RealNews

Al Qaeda Suspect Was in Brazil in the 1990s, Police Say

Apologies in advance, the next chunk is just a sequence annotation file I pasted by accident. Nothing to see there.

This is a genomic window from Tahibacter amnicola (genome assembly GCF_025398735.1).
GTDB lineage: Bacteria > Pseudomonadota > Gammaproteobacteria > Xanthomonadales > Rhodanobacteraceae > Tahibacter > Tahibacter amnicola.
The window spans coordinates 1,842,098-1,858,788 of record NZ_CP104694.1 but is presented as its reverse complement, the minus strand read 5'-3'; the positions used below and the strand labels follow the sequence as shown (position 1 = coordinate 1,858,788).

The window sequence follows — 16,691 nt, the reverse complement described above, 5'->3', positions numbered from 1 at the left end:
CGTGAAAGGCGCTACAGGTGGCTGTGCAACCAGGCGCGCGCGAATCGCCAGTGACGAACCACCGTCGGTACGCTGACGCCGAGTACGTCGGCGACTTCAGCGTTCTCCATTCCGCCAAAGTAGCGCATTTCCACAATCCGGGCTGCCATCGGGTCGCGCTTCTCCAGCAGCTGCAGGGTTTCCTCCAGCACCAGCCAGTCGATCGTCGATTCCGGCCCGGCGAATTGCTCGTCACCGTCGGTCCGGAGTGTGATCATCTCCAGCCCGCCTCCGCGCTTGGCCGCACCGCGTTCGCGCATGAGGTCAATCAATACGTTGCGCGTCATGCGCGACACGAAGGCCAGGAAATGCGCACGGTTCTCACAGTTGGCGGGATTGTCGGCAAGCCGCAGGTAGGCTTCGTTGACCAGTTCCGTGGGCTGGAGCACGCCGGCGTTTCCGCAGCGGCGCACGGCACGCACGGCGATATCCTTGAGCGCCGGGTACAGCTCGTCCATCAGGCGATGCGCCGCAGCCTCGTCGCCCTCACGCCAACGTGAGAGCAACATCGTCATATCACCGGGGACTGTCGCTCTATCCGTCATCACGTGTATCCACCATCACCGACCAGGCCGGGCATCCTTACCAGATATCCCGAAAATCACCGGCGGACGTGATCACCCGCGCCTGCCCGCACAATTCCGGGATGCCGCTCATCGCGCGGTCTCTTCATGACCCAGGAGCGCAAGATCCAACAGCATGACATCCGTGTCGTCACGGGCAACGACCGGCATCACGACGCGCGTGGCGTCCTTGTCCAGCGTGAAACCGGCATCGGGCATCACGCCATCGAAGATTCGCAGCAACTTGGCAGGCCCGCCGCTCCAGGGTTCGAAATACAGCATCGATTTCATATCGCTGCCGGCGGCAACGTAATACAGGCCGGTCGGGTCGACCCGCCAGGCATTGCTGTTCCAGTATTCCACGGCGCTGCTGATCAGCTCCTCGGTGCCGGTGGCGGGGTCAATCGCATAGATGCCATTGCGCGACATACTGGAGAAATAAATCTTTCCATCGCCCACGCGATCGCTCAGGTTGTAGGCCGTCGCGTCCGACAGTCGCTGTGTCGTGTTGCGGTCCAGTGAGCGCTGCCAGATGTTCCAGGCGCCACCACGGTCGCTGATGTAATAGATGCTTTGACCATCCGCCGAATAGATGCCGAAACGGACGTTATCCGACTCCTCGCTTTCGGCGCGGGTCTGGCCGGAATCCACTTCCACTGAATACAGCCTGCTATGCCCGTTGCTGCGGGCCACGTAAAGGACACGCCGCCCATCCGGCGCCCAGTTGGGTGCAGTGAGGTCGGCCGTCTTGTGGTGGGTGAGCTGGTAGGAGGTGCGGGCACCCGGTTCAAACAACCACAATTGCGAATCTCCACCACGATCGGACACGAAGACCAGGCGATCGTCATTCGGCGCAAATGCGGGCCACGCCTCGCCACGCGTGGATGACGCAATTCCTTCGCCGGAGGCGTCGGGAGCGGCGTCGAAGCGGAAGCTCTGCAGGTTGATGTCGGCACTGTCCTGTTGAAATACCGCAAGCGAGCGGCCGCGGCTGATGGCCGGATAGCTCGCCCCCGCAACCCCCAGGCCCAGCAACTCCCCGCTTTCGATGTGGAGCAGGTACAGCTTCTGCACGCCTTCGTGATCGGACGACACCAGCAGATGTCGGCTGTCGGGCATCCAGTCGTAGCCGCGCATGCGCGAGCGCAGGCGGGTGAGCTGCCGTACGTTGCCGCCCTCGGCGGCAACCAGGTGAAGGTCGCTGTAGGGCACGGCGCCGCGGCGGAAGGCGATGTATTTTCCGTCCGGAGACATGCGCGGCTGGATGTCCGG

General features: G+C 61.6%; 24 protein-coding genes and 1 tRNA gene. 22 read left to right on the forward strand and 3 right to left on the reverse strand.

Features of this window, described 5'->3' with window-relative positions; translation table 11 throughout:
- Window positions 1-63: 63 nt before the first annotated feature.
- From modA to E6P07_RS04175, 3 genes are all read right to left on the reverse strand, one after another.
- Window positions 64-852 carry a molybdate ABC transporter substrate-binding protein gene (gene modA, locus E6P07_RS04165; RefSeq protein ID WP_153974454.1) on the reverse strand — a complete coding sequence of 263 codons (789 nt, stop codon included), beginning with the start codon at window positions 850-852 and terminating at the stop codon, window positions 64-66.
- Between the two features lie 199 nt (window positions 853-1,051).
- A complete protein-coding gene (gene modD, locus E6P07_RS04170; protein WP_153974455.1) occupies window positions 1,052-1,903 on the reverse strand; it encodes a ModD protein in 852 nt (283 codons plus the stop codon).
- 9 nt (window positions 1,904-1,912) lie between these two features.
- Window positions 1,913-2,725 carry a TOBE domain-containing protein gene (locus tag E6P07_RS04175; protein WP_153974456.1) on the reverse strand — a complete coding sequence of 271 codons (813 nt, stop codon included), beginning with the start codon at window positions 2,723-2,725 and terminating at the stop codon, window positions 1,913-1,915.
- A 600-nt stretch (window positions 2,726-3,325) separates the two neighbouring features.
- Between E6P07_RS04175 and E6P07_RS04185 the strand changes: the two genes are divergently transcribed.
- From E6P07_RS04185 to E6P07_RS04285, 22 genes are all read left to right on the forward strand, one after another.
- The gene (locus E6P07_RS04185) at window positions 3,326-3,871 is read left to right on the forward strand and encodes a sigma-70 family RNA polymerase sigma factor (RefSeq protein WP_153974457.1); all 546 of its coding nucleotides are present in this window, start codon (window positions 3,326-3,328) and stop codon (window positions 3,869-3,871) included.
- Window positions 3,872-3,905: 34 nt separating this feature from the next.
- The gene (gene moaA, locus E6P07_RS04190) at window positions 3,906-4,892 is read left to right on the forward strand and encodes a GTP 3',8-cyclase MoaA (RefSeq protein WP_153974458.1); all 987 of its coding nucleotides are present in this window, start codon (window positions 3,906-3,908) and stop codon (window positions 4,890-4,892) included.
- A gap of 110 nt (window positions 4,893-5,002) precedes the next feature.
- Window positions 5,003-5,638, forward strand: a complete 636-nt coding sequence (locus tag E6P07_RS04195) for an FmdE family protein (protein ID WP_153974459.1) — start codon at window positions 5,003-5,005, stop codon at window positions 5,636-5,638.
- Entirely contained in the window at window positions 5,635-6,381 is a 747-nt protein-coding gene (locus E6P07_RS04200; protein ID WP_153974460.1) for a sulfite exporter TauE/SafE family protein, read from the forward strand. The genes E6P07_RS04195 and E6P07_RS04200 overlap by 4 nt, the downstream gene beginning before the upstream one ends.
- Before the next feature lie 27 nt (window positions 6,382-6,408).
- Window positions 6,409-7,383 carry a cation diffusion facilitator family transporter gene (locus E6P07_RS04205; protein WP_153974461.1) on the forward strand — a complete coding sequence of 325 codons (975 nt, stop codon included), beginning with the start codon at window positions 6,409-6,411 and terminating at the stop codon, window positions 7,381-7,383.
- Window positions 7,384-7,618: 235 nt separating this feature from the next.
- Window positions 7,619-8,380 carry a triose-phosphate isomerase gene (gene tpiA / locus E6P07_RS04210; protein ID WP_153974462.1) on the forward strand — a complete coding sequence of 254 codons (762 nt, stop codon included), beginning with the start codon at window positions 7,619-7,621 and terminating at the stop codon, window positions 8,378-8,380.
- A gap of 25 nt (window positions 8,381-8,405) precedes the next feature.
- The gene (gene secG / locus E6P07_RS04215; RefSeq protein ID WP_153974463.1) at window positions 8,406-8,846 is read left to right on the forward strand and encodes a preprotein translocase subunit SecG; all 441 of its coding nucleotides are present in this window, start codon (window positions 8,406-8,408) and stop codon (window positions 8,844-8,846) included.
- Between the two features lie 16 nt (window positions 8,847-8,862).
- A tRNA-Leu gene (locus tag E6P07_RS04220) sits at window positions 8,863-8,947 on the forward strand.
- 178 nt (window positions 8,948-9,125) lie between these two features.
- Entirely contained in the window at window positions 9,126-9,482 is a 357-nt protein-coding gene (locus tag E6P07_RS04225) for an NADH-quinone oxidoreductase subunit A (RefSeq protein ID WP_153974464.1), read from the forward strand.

Brazilian police confirm that accused al Qaeda terrorist Khalid Shaikh Mohammed visited their country in the 1990s, and U.S. intelligence suggests that he may have hidden out in the region. Mohammed’s visit — the first confirmed al Qaeda presence in South America — renews fears that Osama bin Laden’s organization may have sleeper cells in South America. There have been numerous unconfirmed reports of al Qaeda training camps on Paraguay’s border with Brazil. When he was apprehended in Pakistan on March 1, Mohammed was one of the world’s most sought-after accused terrorists. Dubbed the field general of al Qaeda, he is one of bin Laden’s closest associates. According to Brazil’s Federal Police, Mohammed entered Brazil under his own name, using a Pakistani passport with a tourist visa, on Dec. 4, 1995. Brazilian police said Thursday that the U.S. Justice Department asked Brazil on June 25, 1998, to help apprehend Mohammed based on intelligence reports that he had returned to Brazil under an alias. A former U.S. official involved in the search for Mohammed in Brazil said that credible information placed him in the environs of Foz de Iguazu, a gritty southern Brazilian city that borders Argentina and Paraguay, in 1998. “We were fairly convinced . . . that he was there,” said the official, speaking on condition that he not be identified. “He would not have been aware we were looking for him.” Full Story

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